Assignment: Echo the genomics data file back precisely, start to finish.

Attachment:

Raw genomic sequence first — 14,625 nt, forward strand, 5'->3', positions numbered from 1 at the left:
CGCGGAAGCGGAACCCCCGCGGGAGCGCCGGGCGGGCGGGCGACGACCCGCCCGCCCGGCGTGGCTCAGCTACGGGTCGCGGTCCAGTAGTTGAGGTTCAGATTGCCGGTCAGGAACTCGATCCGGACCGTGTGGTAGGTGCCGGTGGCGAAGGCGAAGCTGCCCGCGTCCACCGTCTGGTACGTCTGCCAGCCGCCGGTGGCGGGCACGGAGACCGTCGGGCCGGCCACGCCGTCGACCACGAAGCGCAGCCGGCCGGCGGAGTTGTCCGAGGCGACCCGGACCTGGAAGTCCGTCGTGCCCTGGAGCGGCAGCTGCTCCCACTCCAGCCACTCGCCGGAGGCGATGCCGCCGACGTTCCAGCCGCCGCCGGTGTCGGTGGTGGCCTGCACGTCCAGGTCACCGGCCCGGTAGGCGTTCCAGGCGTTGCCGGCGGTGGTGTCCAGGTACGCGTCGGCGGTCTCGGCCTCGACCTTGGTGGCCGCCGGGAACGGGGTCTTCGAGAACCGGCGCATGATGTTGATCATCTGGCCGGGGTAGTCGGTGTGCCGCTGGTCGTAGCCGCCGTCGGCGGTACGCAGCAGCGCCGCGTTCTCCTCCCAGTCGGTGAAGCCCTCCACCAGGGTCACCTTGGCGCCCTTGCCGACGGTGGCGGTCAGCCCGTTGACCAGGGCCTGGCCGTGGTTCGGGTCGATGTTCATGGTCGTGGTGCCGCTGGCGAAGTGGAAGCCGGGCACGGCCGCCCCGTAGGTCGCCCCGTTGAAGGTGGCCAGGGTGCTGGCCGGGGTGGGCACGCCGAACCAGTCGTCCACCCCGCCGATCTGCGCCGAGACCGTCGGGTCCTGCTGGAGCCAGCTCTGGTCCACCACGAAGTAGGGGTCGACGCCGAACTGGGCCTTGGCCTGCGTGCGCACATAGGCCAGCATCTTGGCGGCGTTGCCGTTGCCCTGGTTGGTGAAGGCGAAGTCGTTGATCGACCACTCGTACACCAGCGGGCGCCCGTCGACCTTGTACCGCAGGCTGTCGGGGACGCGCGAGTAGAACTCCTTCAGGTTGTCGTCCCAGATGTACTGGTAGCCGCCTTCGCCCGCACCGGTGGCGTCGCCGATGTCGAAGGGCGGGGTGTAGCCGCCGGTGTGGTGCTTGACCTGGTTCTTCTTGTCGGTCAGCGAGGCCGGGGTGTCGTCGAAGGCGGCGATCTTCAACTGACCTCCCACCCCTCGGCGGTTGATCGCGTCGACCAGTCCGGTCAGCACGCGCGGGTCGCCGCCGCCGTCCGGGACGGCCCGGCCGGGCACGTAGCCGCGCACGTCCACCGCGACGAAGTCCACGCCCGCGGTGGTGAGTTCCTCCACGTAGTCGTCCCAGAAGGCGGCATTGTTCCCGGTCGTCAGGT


Raw genomic sequence first — 14,625 nt, forward strand, 5'->3', positions numbered from 1 at the left:
CGCGGAAGCGGAACCCCCGCGGGAGCGCCGGGCGGGCGGGCGACGACCCGCCCGCCCGGCGTGGCTCAGCTACGGGTCGCGGTCCAGTAGTTGAGGTTCAGATTGCCGGTCAGGAACTCGATCCGGACCGTGTGGTAGGTGCCGGTGGCGAAGGCGAAGCTGCCCGCGTCCACCGTCTGGTACGTCTGCCAGCCGCCGGTGGCGGGCACGGAGACCGTCGGGCCGGCCACGCCGTCGACCACGAAGCGCAGCCGGCCGGCGGAGTTGTCCGAGGCGACCCGGACCTGGAAGTCCGTCGTGCCCTGGAGCGGCAGCTGCTCCCACTCCAGCCACTCGCCGGAGGCGATGCCGCCGACGTTCCAGCCGCCGCCGGTGTCGGTGGTGGCCTGCACGTCCAGGTCACCGGCCCGGTAGGCGTTCCAGGCGTTGCCGGCGGTGGTGTCCAGGTACGCGTCGGCGGTCTCGGCCTCGACCTTGGTGGCCGCCGGGAACGGGGTCTTCGAGAACCGGCGCATGATGTTGATCATCTGGCCGGGGTAGTCGGTGTGCCGCTGGTCGTAGCCGCCGTCGGCGGTACGCAGCAGCGCCGCGTTCTCCTCCCAGTCGGTGAAGCCCTCCACCAGGGTCACCTTGGCGCCCTTGCCGACGGTGGCGGTCAGCCCGTTGACCAGGGCCTGGCCGTGGTTCGGGTCGATGTTCATGGTCGTGGTGCCGCTGGCGAAGTGGAAGCCGGGCACGGCCGCCCCGTAGGTCGCCCCGTTGAAGGTGGCCAGGGTGCTGGCCGGGGTGGGCACGCCGAACCAGTCGTCCACCCCGCCGATCTGCGCCGAGACCGTCGGGTCCTGCTGGAGCCAGCTCTGGTCCACCACGAAGTAGGGGTCGACGCCGAACTGGGCCTTGGCCTGCGTGCGCACATAGGCCAGCATCTTGGCGGCGTTGCCGTTGCCCTGGTTGGTGAAGGCGAAGTCGTTGATCGACCACTCGTACACCAGCGGGCGCCCGTCGACCTTGTACCGCAGGCTGTCGGGGACGCGCGAGTAGAACTCCTTCAGGTTGTCGTCCCAGATGTACTGGTAGCCGCCTTCGCCCGCACCGGTGGCGTCGCCGATGTCGAAGGGCGGGGTGTAGCCGCCGGTGTGGTGCTTGACCTGGTTCTTCTTGTCGGTCAGCGAGGCCGGGGTGTCGTCGAAGGCGGCGATCTTCAACTGACCTCCCACCCCTCGGCGGTTGATCGCGTCGACCAGTCCGGTCAGCACGCGCGGGTCGCCGCCGCCGTCCGGGACGGCCCGGCCGGGCACGTAGCCGCGCACGTCCACCGCGACGAAGTCCACGCCCGCGGTGGTGAGTTCCTCCACGTAGTCGTCCCAGAAGGCGGCATTGTTCCCGGTCGTCAGGT